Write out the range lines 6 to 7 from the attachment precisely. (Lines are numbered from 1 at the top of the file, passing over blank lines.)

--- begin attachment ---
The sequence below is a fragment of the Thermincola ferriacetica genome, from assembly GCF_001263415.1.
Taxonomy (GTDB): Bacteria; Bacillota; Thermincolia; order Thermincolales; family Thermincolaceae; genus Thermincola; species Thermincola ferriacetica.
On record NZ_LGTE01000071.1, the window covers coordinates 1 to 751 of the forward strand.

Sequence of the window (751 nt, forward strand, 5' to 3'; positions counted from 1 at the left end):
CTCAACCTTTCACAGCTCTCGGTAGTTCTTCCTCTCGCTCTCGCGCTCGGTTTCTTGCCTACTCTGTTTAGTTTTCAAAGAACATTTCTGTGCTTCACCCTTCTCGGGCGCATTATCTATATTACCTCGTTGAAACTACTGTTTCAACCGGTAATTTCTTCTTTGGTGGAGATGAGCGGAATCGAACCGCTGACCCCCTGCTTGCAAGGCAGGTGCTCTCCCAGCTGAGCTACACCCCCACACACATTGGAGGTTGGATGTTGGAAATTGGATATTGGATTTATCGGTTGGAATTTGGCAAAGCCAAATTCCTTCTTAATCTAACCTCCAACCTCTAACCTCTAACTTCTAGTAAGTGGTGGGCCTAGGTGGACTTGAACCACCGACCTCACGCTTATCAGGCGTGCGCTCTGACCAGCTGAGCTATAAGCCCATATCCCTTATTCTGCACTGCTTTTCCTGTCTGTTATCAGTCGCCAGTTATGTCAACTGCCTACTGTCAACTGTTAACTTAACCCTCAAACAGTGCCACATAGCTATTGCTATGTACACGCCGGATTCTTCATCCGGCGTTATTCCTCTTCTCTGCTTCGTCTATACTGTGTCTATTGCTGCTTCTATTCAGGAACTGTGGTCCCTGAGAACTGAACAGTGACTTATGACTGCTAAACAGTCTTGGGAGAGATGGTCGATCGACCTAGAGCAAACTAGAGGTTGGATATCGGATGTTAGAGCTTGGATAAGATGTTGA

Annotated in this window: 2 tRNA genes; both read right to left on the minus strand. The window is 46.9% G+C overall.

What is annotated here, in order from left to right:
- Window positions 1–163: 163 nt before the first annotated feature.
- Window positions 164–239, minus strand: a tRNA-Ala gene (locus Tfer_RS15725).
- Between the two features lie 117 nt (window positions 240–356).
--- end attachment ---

Annotated in this window: 2 tRNA genes; both read right to left on the minus strand. The window is 46.9% G+C overall.

What is annotated here, in order from left to right: